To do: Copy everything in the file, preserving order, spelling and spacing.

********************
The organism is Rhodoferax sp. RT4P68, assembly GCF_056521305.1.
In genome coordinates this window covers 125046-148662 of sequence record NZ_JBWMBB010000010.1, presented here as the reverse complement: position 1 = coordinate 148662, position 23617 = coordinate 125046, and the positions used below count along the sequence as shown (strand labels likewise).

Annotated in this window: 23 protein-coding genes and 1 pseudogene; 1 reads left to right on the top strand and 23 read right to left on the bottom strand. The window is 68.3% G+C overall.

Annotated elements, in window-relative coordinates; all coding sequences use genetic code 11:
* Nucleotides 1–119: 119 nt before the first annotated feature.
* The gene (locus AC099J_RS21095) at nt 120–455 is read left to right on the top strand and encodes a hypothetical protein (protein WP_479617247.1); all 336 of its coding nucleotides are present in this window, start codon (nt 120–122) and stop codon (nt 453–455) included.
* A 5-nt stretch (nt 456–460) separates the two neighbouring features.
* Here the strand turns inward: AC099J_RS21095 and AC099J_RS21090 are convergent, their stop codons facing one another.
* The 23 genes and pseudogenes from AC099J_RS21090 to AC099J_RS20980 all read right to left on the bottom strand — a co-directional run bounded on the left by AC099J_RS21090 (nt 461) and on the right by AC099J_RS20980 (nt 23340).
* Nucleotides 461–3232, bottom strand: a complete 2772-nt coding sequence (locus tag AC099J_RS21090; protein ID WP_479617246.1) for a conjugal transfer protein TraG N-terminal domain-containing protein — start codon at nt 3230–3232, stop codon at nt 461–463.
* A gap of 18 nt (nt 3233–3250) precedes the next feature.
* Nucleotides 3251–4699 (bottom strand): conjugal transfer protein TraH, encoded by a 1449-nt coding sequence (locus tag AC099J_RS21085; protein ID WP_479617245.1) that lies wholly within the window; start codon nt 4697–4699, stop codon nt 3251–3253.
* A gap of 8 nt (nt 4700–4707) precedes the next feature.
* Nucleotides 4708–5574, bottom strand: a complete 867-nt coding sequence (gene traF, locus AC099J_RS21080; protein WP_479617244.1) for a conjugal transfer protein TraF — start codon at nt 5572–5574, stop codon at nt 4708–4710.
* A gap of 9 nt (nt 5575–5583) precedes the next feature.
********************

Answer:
The organism is Rhodoferax sp. RT4P68, assembly GCF_056521305.1.
In genome coordinates this window covers 125046-148662 of sequence record NZ_JBWMBB010000010.1, presented here as the reverse complement: position 1 = coordinate 148662, position 23617 = coordinate 125046, and the positions used below count along the sequence as shown (strand labels likewise).

Annotated in this window: 23 protein-coding genes and 1 pseudogene; 1 reads left to right on the top strand and 23 read right to left on the bottom strand. The window is 68.3% G+C overall.

Annotated elements, in window-relative coordinates; all coding sequences use genetic code 11:
* Nucleotides 1–119: 119 nt before the first annotated feature.
* The gene (locus AC099J_RS21095) at nt 120–455 is read left to right on the top strand and encodes a hypothetical protein (protein WP_479617247.1); all 336 of its coding nucleotides are present in this window, start codon (nt 120–122) and stop codon (nt 453–455) included.
* A 5-nt stretch (nt 456–460) separates the two neighbouring features.
* Here the strand turns inward: AC099J_RS21095 and AC099J_RS21090 are convergent, their stop codons facing one another.
* The 23 genes and pseudogenes from AC099J_RS21090 to AC099J_RS20980 all read right to left on the bottom strand — a co-directional run bounded on the left by AC099J_RS21090 (nt 461) and on the right by AC099J_RS20980 (nt 23340).
* Nucleotides 461–3232, bottom strand: a complete 2772-nt coding sequence (locus tag AC099J_RS21090; protein ID WP_479617246.1) for a conjugal transfer protein TraG N-terminal domain-containing protein — start codon at nt 3230–3232, stop codon at nt 461–463.
* A gap of 18 nt (nt 3233–3250) precedes the next feature.
* Nucleotides 3251–4699 (bottom strand): conjugal transfer protein TraH, encoded by a 1449-nt coding sequence (locus tag AC099J_RS21085; protein ID WP_479617245.1) that lies wholly within the window; start codon nt 4697–4699, stop codon nt 3251–3253.
* A gap of 8 nt (nt 4700–4707) precedes the next feature.
* Nucleotides 4708–5574, bottom strand: a complete 867-nt coding sequence (gene traF, locus AC099J_RS21080; protein WP_479617244.1) for a conjugal transfer protein TraF — start codon at nt 5572–5574, stop codon at nt 4708–4710.
* A gap of 9 nt (nt 5575–5583) precedes the next feature.